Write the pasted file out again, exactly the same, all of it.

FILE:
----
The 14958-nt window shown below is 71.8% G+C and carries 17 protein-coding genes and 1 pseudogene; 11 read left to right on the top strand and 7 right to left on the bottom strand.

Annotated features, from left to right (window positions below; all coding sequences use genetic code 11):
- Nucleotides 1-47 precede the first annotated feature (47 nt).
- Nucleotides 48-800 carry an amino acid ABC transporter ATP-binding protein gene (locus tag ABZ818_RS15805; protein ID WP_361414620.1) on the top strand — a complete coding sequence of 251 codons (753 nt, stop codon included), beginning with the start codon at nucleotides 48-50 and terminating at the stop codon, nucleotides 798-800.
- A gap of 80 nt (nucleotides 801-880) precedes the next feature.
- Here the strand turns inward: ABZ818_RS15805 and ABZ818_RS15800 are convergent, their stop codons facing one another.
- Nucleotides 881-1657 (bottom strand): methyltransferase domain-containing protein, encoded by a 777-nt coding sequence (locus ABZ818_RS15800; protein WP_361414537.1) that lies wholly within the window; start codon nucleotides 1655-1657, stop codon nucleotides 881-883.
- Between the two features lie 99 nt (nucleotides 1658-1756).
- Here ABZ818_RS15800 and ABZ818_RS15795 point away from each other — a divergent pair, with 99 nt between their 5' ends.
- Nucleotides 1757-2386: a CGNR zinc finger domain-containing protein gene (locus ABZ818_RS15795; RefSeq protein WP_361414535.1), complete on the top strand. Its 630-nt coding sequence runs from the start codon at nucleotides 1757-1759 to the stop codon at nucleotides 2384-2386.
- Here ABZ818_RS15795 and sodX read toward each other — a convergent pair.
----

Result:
The 14958-nt window shown below is 71.8% G+C and carries 17 protein-coding genes and 1 pseudogene; 11 read left to right on the top strand and 7 right to left on the bottom strand.

Annotated features, from left to right (window positions below; all coding sequences use genetic code 11):
- Nucleotides 1-47 precede the first annotated feature (47 nt).
- Nucleotides 48-800 carry an amino acid ABC transporter ATP-binding protein gene (locus tag ABZ818_RS15805; protein ID WP_361414620.1) on the top strand — a complete coding sequence of 251 codons (753 nt, stop codon included), beginning with the start codon at nucleotides 48-50 and terminating at the stop codon, nucleotides 798-800.
- A gap of 80 nt (nucleotides 801-880) precedes the next feature.
- Here the strand turns inward: ABZ818_RS15805 and ABZ818_RS15800 are convergent, their stop codons facing one another.
- Nucleotides 881-1657 (bottom strand): methyltransferase domain-containing protein, encoded by a 777-nt coding sequence (locus ABZ818_RS15800; protein WP_361414537.1) that lies wholly within the window; start codon nucleotides 1655-1657, stop codon nucleotides 881-883.
- Between the two features lie 99 nt (nucleotides 1658-1756).
- Here ABZ818_RS15800 and ABZ818_RS15795 point away from each other — a divergent pair, with 99 nt between their 5' ends.
- Nucleotides 1757-2386: a CGNR zinc finger domain-containing protein gene (locus ABZ818_RS15795; RefSeq protein WP_361414535.1), complete on the top strand. Its 630-nt coding sequence runs from the start codon at nucleotides 1757-1759 to the stop codon at nucleotides 2384-2386.
- Here ABZ818_RS15795 and sodX read toward each other — a convergent pair.